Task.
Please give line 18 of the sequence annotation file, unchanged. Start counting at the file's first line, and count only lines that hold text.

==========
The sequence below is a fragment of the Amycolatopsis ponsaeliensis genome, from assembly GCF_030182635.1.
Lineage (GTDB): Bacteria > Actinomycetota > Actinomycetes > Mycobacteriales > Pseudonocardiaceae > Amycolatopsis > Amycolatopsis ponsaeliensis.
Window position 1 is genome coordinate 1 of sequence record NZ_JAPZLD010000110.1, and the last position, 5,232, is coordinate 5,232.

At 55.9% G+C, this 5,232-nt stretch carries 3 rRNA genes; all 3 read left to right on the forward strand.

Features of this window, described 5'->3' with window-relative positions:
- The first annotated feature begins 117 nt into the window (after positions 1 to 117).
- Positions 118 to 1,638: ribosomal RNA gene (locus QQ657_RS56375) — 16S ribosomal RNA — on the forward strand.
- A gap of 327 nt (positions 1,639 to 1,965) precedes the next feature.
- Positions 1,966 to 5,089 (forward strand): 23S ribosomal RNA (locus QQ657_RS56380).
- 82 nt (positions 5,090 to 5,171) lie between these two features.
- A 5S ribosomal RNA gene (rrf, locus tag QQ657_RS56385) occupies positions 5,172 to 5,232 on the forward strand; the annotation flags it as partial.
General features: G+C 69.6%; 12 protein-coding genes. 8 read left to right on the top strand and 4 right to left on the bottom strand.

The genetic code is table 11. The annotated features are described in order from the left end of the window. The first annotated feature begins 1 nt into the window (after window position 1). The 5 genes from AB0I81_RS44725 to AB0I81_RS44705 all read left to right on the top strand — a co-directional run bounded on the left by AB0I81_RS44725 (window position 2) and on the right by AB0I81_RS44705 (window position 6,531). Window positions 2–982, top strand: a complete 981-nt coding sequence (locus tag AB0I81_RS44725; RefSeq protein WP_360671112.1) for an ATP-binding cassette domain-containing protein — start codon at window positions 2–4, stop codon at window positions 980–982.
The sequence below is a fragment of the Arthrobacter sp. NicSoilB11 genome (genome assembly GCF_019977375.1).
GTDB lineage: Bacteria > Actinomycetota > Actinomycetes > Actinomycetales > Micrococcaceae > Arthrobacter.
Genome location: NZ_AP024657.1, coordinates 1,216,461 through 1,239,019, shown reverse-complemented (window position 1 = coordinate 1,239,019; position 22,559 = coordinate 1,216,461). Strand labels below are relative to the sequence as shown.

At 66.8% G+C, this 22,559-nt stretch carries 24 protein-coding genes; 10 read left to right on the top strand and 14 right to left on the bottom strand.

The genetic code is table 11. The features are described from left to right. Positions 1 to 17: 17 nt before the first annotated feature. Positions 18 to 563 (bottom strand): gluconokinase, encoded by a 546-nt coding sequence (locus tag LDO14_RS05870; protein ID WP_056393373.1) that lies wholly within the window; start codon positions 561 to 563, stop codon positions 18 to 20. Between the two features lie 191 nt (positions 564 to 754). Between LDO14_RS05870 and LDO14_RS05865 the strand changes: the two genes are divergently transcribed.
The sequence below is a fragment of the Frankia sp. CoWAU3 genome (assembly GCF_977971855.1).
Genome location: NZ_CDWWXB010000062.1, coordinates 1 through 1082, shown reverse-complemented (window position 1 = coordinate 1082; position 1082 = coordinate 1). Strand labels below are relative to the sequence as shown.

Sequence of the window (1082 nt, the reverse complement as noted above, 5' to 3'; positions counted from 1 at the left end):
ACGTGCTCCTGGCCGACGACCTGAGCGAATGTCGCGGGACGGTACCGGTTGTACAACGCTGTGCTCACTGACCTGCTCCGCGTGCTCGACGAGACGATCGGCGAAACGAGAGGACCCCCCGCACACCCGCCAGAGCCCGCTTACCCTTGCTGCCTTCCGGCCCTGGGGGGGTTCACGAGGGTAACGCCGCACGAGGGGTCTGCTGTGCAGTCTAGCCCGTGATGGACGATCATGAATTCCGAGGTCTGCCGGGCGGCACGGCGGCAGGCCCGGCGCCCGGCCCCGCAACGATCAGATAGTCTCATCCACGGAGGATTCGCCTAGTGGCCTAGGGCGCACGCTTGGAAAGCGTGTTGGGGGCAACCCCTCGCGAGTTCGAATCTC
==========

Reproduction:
The genetic code is table 11. The features are described from left to right. Positions 1 to 17: 17 nt before the first annotated feature. Positions 18 to 563 (bottom strand): gluconokinase, encoded by a 546-nt coding sequence (locus tag LDO14_RS05870; protein ID WP_056393373.1) that lies wholly within the window; start codon positions 561 to 563, stop codon positions 18 to 20. Between the two features lie 191 nt (positions 564 to 754). Between LDO14_RS05870 and LDO14_RS05865 the strand changes: the two genes are divergently transcribed.